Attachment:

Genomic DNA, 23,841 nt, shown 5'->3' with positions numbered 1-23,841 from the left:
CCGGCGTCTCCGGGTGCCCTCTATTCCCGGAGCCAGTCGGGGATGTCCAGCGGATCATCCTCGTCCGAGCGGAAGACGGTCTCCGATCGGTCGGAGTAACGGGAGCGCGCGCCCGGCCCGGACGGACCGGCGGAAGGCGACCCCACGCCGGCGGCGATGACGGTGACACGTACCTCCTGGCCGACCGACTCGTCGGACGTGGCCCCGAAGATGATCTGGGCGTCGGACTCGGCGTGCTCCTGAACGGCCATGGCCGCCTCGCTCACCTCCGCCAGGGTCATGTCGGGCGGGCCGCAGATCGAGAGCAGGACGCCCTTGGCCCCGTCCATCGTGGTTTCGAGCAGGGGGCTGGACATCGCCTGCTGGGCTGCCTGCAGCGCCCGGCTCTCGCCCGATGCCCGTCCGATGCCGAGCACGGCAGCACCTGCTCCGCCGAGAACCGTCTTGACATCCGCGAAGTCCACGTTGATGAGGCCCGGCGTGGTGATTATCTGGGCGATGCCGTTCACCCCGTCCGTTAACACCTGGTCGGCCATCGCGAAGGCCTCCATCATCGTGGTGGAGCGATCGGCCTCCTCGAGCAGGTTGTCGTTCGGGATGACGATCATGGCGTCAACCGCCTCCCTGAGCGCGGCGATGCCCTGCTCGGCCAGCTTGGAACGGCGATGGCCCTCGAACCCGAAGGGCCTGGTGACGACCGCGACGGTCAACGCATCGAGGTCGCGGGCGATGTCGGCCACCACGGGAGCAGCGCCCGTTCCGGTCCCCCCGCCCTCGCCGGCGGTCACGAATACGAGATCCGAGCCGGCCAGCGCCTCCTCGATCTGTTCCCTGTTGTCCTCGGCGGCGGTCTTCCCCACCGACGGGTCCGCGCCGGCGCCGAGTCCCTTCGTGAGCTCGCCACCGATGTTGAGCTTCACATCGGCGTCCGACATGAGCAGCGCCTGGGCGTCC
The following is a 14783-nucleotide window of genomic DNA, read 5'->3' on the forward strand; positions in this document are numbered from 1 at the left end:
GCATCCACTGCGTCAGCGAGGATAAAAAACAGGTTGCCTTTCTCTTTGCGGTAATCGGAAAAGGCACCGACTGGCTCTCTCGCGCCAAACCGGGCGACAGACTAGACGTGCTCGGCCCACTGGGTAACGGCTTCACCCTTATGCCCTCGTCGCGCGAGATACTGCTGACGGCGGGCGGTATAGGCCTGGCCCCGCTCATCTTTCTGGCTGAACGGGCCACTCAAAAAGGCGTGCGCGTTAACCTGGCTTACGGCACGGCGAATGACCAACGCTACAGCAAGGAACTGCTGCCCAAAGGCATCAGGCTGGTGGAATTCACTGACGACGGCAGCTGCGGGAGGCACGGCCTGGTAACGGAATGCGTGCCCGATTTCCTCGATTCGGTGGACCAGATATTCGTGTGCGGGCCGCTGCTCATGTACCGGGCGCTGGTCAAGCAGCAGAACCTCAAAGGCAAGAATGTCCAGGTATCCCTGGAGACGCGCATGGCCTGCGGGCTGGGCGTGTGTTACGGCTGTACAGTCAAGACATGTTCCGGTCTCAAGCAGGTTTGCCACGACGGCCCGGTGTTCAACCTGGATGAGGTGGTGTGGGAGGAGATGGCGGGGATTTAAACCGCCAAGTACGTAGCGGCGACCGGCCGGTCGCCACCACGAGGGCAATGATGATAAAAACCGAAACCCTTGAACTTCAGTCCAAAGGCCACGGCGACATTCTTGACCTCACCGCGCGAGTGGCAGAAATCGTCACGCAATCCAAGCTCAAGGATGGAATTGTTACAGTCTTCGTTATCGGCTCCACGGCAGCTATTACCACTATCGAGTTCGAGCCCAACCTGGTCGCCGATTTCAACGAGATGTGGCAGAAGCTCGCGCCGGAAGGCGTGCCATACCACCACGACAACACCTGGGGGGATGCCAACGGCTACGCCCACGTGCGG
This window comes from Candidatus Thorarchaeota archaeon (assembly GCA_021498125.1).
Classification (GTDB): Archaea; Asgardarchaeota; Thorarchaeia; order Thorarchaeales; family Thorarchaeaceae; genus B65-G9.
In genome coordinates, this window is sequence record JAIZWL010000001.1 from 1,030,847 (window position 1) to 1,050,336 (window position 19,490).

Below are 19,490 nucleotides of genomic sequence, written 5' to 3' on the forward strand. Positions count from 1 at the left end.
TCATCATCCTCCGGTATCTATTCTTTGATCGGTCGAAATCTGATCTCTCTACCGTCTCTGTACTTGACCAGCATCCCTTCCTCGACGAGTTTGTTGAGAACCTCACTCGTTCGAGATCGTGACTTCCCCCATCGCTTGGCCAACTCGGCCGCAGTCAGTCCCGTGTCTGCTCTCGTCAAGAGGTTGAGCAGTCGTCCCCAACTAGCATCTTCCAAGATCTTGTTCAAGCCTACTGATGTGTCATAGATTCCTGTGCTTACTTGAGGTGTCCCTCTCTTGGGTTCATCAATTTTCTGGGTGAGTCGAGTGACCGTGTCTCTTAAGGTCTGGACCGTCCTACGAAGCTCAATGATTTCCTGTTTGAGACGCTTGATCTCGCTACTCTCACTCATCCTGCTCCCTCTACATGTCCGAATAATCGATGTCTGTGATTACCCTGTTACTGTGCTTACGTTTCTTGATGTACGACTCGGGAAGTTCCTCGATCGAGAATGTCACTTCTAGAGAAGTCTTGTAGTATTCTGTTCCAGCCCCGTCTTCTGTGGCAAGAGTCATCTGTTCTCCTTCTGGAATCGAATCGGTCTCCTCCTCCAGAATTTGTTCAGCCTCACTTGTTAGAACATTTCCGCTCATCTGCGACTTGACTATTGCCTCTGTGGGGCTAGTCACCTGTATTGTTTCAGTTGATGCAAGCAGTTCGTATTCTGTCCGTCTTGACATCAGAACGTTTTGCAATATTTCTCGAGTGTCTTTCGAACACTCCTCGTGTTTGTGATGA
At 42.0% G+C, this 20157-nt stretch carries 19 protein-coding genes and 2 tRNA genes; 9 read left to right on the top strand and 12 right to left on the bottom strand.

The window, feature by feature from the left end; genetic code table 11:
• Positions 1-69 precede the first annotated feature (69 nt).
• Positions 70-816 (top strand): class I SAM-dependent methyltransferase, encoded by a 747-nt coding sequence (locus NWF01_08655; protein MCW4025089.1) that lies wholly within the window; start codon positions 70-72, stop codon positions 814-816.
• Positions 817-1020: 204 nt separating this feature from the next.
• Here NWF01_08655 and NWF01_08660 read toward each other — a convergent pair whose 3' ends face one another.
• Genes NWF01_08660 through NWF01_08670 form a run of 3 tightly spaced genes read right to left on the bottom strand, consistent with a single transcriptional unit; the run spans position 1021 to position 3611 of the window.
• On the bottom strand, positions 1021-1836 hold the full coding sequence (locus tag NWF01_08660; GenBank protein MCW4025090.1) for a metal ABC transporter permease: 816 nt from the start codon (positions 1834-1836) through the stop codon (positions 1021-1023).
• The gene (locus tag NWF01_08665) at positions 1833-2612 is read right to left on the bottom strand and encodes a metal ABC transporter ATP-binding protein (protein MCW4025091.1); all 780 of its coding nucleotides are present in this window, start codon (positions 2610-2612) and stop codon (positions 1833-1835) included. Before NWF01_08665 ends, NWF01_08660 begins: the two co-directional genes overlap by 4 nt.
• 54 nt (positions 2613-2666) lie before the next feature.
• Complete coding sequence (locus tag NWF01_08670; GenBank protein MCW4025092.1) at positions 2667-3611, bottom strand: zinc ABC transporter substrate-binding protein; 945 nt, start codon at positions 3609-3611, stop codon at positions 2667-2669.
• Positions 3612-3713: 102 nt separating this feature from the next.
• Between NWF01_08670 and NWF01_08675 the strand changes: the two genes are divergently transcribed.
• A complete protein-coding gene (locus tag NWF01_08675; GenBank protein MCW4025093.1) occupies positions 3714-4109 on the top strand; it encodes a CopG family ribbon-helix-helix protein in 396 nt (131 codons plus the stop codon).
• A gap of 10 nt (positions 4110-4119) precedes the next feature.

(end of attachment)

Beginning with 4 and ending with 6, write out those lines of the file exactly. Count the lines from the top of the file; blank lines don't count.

GCATCCACTGCGTCAGCGAGGATAAAAAACAGGTTGCCTTTCTCTTTGCGGTAATCGGAAAAGGCACCGACTGGCTCTCTCGCGCCAAACCGGGCGACAGACTAGACGTGCTCGGCCCACTGGGTAACGGCTTCACCCTTATGCCCTCGTCGCGCGAGATACTGCTGACGGCGGGCGGTATAGGCCTGGCCCCGCTCATCTTTCTGGCTGAACGGGCCACTCAAAAAGGCGTGCGCGTTAACCTGGCTTACGGCACGGCGAATGACCAACGCTACAGCAAGGAACTGCTGCCCAAAGGCATCAGGCTGGTGGAATTCACTGACGACGGCAGCTGCGGGAGGCACGGCCTGGTAACGGAATGCGTGCCCGATTTCCTCGATTCGGTGGACCAGATATTCGTGTGCGGGCCGCTGCTCATGTACCGGGCGCTGGTCAAGCAGCAGAACCTCAAAGGCAAGAATGTCCAGGTATCCCTGGAGACGCGCATGGCCTGCGGGCTGGGCGTGTGTTACGGCTGTACAGTCAAGACATGTTCCGGTCTCAAGCAGGTTTGCCACGACGGCCCGGTGTTCAACCTGGATGAGGTGGTGTGGGAGGAGATGGCGGGGATTTAAACCGCCAAGTACGTAGCGGCGACCGGCCGGTCGCCACCACGAGGGCAATGATGATAAAAACCGAAACCCTTGAACTTCAGTCCAAAGGCCACGGCGACATTCTTGACCTCACCGCGCGAGTGGCAGAAATCGTCACGCAATCCAAGCTCAAGGATGGAATTGTTACAGTCTTCGTTATCGGCTCCACGGCAGCTATTACCACTATCGAGTTCGAGCCCAACCTGGTCGCCGATTTCAACGAGATGTGGCAGAAGCTCGCGCCGGAAGGCGTGCCATACCACCACGACAACACCTGGGGGGATGCCAACGGCTACGCCCACGTGCGG
This window comes from Candidatus Thorarchaeota archaeon (assembly GCA_021498125.1).
Classification (GTDB): Archaea; Asgardarchaeota; Thorarchaeia; order Thorarchaeales; family Thorarchaeaceae; genus B65-G9.